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What to Do When You Lose Your Driver's License

Sh*t! You Lost Your Driver's License — Now What?

I've lost/gotten my wallet stolen several times now, which makes me an expert on replacing IDs. Luckily, it's a pretty easy process, but many DMVs do require you to make a trip in person. Take it from me — try to get everything taken care of ASAP. Going out to eat or drink will be a pain in the ass, and you'll run into trouble if you get pulled over. Here's what you need to know about getting a new license if you lost yours.

1. Report a lost or stolen driver's license.

Consider reporting it to the police as soon as it happens to prevent someone from using your identity.

2. Make an appointment with the DMV.

If you're able to take time off work to make a walk-in visit during the week, go with that option to take care of it as soon as possible. Depending on your DMV, appointments might not be available for months, so only make an appointment if your DMV requires it or if you can't go during operating hours. Some states do allow you to apply for a replacement over mail or online under certain requirements. Check the site to see which rules apply to where you live.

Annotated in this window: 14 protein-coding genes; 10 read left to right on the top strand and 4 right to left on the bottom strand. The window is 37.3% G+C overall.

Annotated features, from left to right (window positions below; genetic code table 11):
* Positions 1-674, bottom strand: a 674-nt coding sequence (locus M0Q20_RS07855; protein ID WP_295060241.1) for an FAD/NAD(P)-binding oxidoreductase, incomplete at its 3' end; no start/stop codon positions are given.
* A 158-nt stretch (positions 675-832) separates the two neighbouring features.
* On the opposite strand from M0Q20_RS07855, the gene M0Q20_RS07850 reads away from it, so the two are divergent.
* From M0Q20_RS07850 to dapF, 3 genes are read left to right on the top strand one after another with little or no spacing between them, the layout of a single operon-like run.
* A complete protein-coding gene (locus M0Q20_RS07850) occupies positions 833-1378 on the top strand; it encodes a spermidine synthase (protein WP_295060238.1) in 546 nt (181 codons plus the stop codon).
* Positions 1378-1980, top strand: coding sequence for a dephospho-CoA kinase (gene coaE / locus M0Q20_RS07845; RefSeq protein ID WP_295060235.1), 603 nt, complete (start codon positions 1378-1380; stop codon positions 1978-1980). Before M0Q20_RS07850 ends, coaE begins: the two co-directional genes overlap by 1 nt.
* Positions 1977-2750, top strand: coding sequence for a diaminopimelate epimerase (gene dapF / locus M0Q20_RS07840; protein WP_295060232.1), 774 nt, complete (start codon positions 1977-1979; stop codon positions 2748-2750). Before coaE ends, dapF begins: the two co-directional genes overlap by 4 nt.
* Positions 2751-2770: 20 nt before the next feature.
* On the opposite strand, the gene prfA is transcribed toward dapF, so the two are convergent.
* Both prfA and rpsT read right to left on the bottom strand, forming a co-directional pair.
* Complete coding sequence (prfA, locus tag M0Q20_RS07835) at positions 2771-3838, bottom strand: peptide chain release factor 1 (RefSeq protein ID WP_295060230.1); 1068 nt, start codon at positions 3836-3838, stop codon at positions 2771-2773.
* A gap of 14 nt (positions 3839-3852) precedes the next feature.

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3. Bring all necessary documents.

DMVs will typically require the same documents you presented for proof of identification and residency when first applying for a license. Your DMV site will have a list of acceptable documents that include an official passport, birth certificate, and a permanent resident card — not copies! The agent will verify your photo, your social security number, and one of the aforementioned documents.

4. Fill out the form.

Each DMV has its own form and many don't provide them online. Fill them out during your visit and present it with all other necessary papers.

Pro tip: Take a couple blank forms home with you in case you lose your ID again in the future! You'll still have to wait in line, but at least you won't waste another second filling it out at the DMV.

5. Pay the fee.

California's replacement fee is $27, while it's only $11 in Texas, so all states vary.

Pro tip: Bring cash to be safe. Some DMVs (like California) don't accept credit cards, but they all do accept cash.

You will get a receipt after paying and/or an interim license that's valid until you receive your replacement in the mail. Expect it to arrive in two weeks to two months, depending on your state.

Image Source: POPSUGAR Photography / Mark Popovich
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